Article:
Thursday, June 03, 2010
I am rereading the conclusion to Kierkegaard's Works of Love and will post a more formal summary later but I was struck by a line that again dismantles any notion of how Kierkegaard's self leads to away from a social vision.
O, men so gladly deceive themselves; men so gladly imagine that a person should for his part have, as it were, a private relationship to God. But relationships to God are like relationships to authorities: you cannot speak privately with one in authority about things which are his business - but God's business is to be God.In as much as the self emerges naked before God to that extent the self is brought to account for and in relationship with his or her neighbour.
Wednesday, June 02, 2010
I have heard at numerous times in various ways that theology serves as a type of get out of jail free card. That theology tends towards weak thinking. There remains in the realm of intellectualism and academy a form of struggle over positioning, de-positioning, and un-positioning; over claims and counter-claims of oppressive and liberating models, theories. These are good and valuable. But I need to come to grips that at present any participation I have in this forum is towards self-gratification and self-legitimation. Perhaps it would be possible for me to engage in the spirit in which I would like to, that it might lead towards healing. But at current I am not . . . I am not . . . that might be nice.
Theology, for me, is not self-legitimation nor does it represent any sort of 'pass'. Theology is my attempt to think and live faithfully. This has been an uneasy, though sometimes easy and also sometimes painful process, and continues to be; this, though, has left a panorama shot through some with pin-holes of darkness that ease the blinding light. I believe this orients me to a cosmos which is moving seen from a perspective that is shifting . . . but which may still offer navigation . . . as one might navigate something living and more than living . . . resurrected?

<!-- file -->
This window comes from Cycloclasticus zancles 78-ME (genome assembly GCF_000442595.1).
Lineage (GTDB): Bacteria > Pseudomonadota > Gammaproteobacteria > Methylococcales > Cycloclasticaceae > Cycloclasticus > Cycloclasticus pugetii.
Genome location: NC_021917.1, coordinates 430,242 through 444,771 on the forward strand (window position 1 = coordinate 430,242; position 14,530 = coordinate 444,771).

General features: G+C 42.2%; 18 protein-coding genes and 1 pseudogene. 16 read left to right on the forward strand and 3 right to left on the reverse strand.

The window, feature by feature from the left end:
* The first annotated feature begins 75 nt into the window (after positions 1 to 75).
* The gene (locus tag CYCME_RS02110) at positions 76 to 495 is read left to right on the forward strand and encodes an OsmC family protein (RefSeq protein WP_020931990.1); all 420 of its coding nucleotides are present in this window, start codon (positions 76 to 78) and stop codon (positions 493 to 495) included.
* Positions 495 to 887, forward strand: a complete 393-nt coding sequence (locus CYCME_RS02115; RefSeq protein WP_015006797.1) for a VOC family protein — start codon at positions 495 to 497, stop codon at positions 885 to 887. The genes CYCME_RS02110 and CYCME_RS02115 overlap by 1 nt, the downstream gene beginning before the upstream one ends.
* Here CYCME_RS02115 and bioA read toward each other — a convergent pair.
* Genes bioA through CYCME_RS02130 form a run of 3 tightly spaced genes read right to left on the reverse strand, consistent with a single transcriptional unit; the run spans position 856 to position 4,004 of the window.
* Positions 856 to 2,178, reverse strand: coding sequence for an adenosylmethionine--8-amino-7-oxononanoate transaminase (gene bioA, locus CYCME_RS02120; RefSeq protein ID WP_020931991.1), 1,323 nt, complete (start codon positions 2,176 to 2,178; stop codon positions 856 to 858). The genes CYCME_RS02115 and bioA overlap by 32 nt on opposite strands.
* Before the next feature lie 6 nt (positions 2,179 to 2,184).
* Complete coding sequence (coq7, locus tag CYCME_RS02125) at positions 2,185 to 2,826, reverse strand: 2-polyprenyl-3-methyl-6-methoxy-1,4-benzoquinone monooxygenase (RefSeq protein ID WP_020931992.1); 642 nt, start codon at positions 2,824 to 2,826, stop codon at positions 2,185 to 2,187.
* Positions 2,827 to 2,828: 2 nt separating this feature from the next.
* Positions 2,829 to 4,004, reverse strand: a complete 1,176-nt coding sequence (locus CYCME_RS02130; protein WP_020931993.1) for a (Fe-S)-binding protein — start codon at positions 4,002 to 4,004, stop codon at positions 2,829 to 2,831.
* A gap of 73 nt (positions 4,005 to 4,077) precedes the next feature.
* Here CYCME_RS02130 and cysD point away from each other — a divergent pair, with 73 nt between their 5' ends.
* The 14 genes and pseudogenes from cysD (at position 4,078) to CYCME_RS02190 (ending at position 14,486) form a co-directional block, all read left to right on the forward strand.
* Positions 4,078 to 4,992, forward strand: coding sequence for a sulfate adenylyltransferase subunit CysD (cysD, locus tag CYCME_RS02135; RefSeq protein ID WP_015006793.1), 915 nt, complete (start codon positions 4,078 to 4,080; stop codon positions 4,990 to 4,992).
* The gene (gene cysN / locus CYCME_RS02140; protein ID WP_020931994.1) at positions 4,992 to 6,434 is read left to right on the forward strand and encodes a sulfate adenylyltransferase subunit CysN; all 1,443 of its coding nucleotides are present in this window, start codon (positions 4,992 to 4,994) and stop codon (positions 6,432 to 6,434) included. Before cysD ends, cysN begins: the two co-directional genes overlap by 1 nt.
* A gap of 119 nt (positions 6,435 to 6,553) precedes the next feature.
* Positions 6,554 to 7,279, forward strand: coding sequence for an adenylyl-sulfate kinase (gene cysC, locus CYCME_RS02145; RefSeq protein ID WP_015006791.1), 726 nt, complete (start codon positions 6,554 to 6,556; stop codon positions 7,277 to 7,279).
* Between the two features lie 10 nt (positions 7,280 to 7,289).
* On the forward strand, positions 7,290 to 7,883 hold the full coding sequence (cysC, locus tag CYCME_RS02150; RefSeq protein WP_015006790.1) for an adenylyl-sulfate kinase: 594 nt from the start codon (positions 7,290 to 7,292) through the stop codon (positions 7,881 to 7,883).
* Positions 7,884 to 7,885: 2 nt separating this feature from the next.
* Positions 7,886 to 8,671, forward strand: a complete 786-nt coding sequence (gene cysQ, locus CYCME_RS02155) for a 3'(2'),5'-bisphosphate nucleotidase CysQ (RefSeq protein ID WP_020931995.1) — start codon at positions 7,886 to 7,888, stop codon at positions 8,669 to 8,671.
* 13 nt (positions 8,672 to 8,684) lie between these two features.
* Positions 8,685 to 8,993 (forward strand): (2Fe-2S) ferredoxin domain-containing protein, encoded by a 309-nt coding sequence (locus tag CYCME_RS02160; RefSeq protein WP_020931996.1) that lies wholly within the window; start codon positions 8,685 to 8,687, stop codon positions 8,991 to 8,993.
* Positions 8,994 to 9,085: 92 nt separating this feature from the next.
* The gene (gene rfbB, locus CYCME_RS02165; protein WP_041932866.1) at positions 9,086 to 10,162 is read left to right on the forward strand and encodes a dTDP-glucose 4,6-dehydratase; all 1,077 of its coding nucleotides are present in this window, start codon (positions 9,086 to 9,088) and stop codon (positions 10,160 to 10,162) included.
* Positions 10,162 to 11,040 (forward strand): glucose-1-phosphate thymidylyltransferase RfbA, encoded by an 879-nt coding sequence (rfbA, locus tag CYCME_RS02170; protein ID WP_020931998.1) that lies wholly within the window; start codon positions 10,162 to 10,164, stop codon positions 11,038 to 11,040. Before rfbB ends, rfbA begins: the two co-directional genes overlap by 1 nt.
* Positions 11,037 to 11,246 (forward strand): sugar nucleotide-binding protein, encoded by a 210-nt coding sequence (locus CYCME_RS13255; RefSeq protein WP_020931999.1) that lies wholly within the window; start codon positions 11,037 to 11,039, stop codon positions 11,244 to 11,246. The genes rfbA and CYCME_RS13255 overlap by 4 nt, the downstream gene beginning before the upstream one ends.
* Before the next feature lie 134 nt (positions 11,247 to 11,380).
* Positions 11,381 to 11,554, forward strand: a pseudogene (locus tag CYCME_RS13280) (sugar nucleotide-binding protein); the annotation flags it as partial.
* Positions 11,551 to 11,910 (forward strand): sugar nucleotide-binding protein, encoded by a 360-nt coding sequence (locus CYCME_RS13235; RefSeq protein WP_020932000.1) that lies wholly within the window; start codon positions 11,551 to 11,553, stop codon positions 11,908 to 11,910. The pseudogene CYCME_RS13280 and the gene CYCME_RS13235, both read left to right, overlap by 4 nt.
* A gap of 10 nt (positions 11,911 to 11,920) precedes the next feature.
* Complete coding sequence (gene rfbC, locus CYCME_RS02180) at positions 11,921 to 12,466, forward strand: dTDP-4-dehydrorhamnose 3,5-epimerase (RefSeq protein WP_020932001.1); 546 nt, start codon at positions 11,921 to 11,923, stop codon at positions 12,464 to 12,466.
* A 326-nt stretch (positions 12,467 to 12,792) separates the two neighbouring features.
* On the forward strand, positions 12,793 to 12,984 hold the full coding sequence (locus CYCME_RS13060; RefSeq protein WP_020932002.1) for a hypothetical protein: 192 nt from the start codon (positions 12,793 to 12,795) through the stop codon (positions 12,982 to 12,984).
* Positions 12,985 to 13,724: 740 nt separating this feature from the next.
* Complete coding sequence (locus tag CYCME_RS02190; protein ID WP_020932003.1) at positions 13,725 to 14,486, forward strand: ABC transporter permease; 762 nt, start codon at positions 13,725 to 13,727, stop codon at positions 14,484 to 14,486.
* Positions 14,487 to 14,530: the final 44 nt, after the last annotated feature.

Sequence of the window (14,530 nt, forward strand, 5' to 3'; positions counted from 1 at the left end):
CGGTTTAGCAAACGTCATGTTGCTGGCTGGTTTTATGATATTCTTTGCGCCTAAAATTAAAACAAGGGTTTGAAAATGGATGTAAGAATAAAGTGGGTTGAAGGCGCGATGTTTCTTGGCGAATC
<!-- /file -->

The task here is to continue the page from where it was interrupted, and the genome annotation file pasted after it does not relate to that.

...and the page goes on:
I am a weak man (begin to read the beginning of Notes here) . . .
And so I need to turn not initially and not finally and also not away from intellect to spirit, these cannot be divided. But I need to turn more basically. No I need to turn more simply. I need to turn to my rising in the morning. I need to turn to my sitting at meal time. I need to turn to my solitude and to my fellowship. I have been turning to myself, to gut myself, to portion myself a offering of dead flesh . . . but this is a finality that allows for no more turning. And I must, as a human, be able to turn. The church sings,
There is no shadow or turning with Thee
Perhaps, I don't know, but with humans there is only turning.